This article is more about understanding production from a technical aspect. My personal belief is that if you want to be a good director you need to start where the final story is constructed and that's in the editing room.

If you start as an editor you will learn very quickly what type of shots and story elements need to be included for you to do your job as an editor. So after working as an editor, you start shooting video and you edit that video as well. Very quickly you'll learn how bad you are at shooting and you'll see every mistake. Since you're also the editor you will have to fix these mistakes which will make you a better editor and a better cinematographer, because after spending 2 hours fixing a mistake you made as a camera person you'll always remember that hell and not make that same mistake again.

Then you move on to directing and as the cinematographer you quickly see all the ways you screwed up as a director and then you see it again as the editor.

This is a great way to learn if you can manage to do all those roles yourself. I'm still at the editor cinematographer stage and not interested in directing yet. But when I finally do, I will have a solid understanding of what needs to be there for the DP and the editor.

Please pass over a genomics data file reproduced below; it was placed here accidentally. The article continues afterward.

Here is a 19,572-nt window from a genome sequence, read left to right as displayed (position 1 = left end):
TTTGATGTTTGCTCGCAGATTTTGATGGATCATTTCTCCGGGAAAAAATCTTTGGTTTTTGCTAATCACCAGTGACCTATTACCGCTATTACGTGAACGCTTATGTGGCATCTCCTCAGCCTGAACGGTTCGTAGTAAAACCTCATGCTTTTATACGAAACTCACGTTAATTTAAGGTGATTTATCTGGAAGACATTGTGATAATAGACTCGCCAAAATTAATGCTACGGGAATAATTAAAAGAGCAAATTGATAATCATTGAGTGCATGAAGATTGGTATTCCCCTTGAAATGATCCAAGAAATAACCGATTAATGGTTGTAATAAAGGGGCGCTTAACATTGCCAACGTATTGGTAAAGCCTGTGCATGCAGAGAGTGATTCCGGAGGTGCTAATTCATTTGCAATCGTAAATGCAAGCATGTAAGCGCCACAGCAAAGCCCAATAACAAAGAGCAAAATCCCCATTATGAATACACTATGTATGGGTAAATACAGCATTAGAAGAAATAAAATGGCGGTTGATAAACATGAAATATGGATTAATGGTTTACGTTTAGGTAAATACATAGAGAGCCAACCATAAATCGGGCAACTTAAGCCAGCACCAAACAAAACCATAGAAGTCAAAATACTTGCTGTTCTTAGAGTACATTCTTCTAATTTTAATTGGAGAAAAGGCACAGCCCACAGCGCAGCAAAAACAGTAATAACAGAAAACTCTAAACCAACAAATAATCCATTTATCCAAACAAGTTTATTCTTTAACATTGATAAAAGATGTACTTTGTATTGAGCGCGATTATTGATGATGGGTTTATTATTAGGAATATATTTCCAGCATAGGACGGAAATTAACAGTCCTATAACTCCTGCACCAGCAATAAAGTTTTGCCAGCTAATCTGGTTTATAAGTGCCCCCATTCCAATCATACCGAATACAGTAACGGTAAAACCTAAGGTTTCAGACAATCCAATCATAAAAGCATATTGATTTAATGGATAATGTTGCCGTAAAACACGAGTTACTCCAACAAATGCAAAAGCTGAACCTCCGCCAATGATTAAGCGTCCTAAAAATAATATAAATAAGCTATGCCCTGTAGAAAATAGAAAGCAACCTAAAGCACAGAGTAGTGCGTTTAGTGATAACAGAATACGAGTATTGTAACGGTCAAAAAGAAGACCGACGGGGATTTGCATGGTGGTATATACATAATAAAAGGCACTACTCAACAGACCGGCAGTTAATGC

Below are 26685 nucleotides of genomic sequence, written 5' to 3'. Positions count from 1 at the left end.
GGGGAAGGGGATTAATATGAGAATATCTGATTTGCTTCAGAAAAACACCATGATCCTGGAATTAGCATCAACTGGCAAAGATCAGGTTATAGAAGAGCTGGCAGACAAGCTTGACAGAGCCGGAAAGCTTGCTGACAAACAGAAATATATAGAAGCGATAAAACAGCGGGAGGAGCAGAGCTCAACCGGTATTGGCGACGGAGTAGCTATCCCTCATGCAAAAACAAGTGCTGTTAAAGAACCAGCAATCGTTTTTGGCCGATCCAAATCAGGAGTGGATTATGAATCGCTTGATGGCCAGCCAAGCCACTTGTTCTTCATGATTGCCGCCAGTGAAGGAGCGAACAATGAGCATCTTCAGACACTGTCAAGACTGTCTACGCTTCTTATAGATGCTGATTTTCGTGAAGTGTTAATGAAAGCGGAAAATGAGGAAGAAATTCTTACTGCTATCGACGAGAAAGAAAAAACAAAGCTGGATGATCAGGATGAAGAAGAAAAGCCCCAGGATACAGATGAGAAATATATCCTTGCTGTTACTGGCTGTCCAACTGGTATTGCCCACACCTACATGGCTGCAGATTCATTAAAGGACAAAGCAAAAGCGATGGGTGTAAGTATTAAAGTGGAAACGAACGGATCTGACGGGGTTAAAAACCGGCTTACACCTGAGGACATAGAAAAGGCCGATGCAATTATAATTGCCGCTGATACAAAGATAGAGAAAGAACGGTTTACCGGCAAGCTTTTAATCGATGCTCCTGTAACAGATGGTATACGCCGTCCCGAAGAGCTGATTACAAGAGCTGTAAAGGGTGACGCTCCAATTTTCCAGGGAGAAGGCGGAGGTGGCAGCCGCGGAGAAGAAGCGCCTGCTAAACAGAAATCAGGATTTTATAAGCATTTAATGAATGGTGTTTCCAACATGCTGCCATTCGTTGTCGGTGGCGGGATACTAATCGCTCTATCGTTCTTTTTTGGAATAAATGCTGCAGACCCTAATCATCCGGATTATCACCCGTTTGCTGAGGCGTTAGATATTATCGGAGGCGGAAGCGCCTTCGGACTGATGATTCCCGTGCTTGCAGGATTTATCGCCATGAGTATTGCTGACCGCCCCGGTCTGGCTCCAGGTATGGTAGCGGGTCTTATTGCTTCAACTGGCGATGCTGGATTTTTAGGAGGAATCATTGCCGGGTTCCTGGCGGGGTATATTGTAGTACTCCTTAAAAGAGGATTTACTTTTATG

It's a great way to learn.

September 8, 2014 at 5:31PM

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Julian Faras
Editor, Cinematographer, Director
373

Well that's why I said that I think they're both right. I definitely agree with you. I've spent most of my life learning about and trying to master as many crafts as possible. But my drive to do that came from having a very strange, crazy, unusual and inspirational life. So I think both points of view are valid. It's important to keep learning the technical but it's the wild experiences and strange encounters with real life characters and bizarre circumstances that breed true creativity.

One thing builds on another. And yeah being a good editor is going to make someone a better filmmaker. But likewise there are lots of things that will make someone a better editor and so on... It's really irrelevant where one starts or in which order they learn about different aspects of cinema, so long as they make that effort to understand the entire process of filmmaking as a whole. One doesn't even necessarily have to be a master of every craft, but having that experience and understanding is essential.